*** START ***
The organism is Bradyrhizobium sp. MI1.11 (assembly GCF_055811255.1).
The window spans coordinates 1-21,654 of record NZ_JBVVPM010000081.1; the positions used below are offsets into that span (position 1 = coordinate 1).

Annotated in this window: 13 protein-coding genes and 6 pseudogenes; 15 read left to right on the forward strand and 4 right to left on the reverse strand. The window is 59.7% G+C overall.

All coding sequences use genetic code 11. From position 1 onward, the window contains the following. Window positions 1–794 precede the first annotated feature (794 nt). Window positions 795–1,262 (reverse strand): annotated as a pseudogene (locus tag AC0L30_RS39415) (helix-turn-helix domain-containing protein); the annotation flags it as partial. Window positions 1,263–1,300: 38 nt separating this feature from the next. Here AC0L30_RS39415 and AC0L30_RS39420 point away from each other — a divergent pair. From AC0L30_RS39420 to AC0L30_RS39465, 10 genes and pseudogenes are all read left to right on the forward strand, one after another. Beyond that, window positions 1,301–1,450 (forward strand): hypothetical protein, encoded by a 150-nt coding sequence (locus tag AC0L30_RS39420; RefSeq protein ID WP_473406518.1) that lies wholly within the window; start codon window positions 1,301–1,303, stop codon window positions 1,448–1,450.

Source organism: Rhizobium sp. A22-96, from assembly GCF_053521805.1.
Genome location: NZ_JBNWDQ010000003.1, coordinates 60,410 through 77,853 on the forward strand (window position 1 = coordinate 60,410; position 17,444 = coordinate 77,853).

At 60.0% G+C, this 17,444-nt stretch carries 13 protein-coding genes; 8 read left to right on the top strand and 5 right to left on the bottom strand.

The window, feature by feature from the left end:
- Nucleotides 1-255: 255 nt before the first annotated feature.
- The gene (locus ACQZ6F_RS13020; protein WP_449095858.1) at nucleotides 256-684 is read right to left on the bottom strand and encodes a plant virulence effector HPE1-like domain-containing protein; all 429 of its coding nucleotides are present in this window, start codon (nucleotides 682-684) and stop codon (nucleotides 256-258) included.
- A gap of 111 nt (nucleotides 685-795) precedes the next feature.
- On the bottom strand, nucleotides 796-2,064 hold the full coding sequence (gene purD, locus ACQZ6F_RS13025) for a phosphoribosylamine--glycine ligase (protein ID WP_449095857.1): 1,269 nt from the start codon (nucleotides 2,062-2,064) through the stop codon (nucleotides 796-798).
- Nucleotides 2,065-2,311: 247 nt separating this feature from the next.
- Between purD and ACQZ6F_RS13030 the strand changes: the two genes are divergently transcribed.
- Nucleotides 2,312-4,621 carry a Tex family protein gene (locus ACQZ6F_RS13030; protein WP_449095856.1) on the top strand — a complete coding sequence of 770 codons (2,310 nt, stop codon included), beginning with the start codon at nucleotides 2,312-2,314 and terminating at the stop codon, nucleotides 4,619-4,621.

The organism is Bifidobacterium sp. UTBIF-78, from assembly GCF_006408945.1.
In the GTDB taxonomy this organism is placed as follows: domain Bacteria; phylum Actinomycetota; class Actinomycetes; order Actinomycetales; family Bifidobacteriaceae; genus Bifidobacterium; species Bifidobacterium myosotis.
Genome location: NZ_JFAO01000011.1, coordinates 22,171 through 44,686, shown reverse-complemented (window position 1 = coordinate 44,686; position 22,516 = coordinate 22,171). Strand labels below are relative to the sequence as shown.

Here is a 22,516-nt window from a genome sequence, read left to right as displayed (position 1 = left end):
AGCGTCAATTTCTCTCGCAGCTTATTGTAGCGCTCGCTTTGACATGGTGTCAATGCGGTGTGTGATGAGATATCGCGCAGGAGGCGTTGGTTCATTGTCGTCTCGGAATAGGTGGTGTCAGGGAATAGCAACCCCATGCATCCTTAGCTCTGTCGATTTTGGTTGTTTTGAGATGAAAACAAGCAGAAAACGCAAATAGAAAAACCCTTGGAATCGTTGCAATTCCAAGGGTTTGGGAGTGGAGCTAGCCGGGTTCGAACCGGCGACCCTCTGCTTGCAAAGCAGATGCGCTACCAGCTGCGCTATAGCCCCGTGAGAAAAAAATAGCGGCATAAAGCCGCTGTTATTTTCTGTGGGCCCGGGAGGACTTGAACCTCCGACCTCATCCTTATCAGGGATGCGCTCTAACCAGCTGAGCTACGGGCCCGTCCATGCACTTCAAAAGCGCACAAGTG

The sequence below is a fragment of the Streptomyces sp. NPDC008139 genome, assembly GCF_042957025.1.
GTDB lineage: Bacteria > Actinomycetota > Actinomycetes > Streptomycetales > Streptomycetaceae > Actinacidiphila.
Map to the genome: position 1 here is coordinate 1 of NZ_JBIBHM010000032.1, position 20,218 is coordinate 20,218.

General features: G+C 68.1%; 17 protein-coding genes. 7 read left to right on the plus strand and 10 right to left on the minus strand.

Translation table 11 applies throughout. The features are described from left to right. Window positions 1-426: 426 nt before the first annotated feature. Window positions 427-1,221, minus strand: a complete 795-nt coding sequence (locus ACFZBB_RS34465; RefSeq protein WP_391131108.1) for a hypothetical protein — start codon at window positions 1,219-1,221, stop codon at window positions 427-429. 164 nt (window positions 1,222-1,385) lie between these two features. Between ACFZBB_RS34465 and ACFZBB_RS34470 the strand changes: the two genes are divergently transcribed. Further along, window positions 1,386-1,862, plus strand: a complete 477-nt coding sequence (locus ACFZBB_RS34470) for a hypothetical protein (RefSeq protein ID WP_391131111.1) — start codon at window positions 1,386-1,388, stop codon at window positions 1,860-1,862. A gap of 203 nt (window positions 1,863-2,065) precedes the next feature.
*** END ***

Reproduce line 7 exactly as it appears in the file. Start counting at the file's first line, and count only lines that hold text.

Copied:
At 60.0% G+C, this 17,444-nt stretch carries 13 protein-coding genes; 8 read left to right on the top strand and 5 right to left on the bottom strand.